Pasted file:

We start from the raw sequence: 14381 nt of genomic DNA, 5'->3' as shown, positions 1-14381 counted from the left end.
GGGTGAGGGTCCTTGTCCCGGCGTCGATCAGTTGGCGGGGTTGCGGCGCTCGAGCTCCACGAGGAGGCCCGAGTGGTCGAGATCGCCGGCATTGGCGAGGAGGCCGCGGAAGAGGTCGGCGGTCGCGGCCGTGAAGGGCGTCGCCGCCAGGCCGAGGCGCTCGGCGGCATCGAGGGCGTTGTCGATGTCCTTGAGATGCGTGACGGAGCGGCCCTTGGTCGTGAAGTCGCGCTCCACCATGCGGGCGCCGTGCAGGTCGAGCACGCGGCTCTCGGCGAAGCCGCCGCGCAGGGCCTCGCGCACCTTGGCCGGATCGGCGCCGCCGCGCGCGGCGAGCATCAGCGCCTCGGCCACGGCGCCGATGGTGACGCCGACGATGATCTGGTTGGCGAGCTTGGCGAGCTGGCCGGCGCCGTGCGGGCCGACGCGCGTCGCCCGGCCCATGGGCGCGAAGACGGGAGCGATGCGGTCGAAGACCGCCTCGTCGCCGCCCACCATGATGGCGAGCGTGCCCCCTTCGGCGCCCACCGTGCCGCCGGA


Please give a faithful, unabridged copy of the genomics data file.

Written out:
We start from the raw sequence: 14381 nt of genomic DNA, 5'->3' as shown, positions 1-14381 counted from the left end.
GGGTGAGGGTCCTTGTCCCGGCGTCGATCAGTTGGCGGGGTTGCGGCGCTCGAGCTCCACGAGGAGGCCCGAGTGGTCGAGATCGCCGGCATTGGCGAGGAGGCCGCGGAAGAGGTCGGCGGTCGCGGCCGTGAAGGGCGTCGCCGCCAGGCCGAGGCGCTCGGCGGCATCGAGGGCGTTGTCGATGTCCTTGAGATGCGTGACGGAGCGGCCCTTGGTCGTGAAGTCGCGCTCCACCATGCGGGCGCCGTGCAGGTCGAGCACGCGGCTCTCGGCGAAGCCGCCGCGCAGGGCCTCGCGCACCTTGGCCGGATCGGCGCCGCCGCGCGCGGCGAGCATCAGCGCCTCGGCCACGGCGCCGATGGTGACGCCGACGATGATCTGGTTGGCGAGCTTGGCGAGCTGGCCGGCGCCGTGCGGGCCGACGCGCGTCGCCCGGCCCATGGGCGCGAAGACGGGAGCGATGCGGTCGAAGACCGCCTCGTCGCCGCCCACCATGATGGCGAGCGTGCCCCCTTCGGCGCCCACCGTGCCGCCGGA